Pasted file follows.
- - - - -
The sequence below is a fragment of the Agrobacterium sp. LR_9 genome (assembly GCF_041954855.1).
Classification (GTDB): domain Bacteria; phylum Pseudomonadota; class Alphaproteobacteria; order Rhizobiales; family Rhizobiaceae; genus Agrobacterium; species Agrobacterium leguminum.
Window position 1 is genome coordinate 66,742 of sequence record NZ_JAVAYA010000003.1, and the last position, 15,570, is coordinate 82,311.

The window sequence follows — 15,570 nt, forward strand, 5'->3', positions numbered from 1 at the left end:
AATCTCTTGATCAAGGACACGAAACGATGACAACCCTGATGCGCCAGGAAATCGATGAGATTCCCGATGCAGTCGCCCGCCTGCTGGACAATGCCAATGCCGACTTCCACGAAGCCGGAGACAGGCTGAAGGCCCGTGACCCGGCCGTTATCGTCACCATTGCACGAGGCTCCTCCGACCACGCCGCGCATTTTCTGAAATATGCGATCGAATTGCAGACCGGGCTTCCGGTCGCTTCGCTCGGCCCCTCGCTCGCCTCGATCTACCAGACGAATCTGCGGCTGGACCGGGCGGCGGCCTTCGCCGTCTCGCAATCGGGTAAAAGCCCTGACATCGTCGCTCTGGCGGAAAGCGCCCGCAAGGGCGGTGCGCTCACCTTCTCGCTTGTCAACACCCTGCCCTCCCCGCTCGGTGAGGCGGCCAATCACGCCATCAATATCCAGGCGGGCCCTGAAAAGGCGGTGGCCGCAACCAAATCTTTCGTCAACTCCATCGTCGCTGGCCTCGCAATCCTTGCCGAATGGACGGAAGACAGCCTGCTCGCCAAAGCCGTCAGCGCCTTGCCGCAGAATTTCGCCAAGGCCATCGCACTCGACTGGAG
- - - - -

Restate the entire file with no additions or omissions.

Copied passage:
The sequence below is a fragment of the Agrobacterium sp. LR_9 genome (assembly GCF_041954855.1).
Classification (GTDB): domain Bacteria; phylum Pseudomonadota; class Alphaproteobacteria; order Rhizobiales; family Rhizobiaceae; genus Agrobacterium; species Agrobacterium leguminum.
Window position 1 is genome coordinate 66,742 of sequence record NZ_JAVAYA010000003.1, and the last position, 15,570, is coordinate 82,311.

The window sequence follows — 15,570 nt, forward strand, 5'->3', positions numbered from 1 at the left end:
AATCTCTTGATCAAGGACACGAAACGATGACAACCCTGATGCGCCAGGAAATCGATGAGATTCCCGATGCAGTCGCCCGCCTGCTGGACAATGCCAATGCCGACTTCCACGAAGCCGGAGACAGGCTGAAGGCCCGTGACCCGGCCGTTATCGTCACCATTGCACGAGGCTCCTCCGACCACGCCGCGCATTTTCTGAAATATGCGATCGAATTGCAGACCGGGCTTCCGGTCGCTTCGCTCGGCCCCTCGCTCGCCTCGATCTACCAGACGAATCTGCGGCTGGACCGGGCGGCGGCCTTCGCCGTCTCGCAATCGGGTAAAAGCCCTGACATCGTCGCTCTGGCGGAAAGCGCCCGCAAGGGCGGTGCGCTCACCTTCTCGCTTGTCAACACCCTGCCCTCCCCGCTCGGTGAGGCGGCCAATCACGCCATCAATATCCAGGCGGGCCCTGAAAAGGCGGTGGCCGCAACCAAATCTTTCGTCAACTCCATCGTCGCTGGCCTCGCAATCCTTGCCGAATGGACGGAAGACAGCCTGCTCGCCAAAGCCGTCAGCGCCTTGCCGCAGAATTTCGCCAAGGCCATCGCACTCGACTGGAG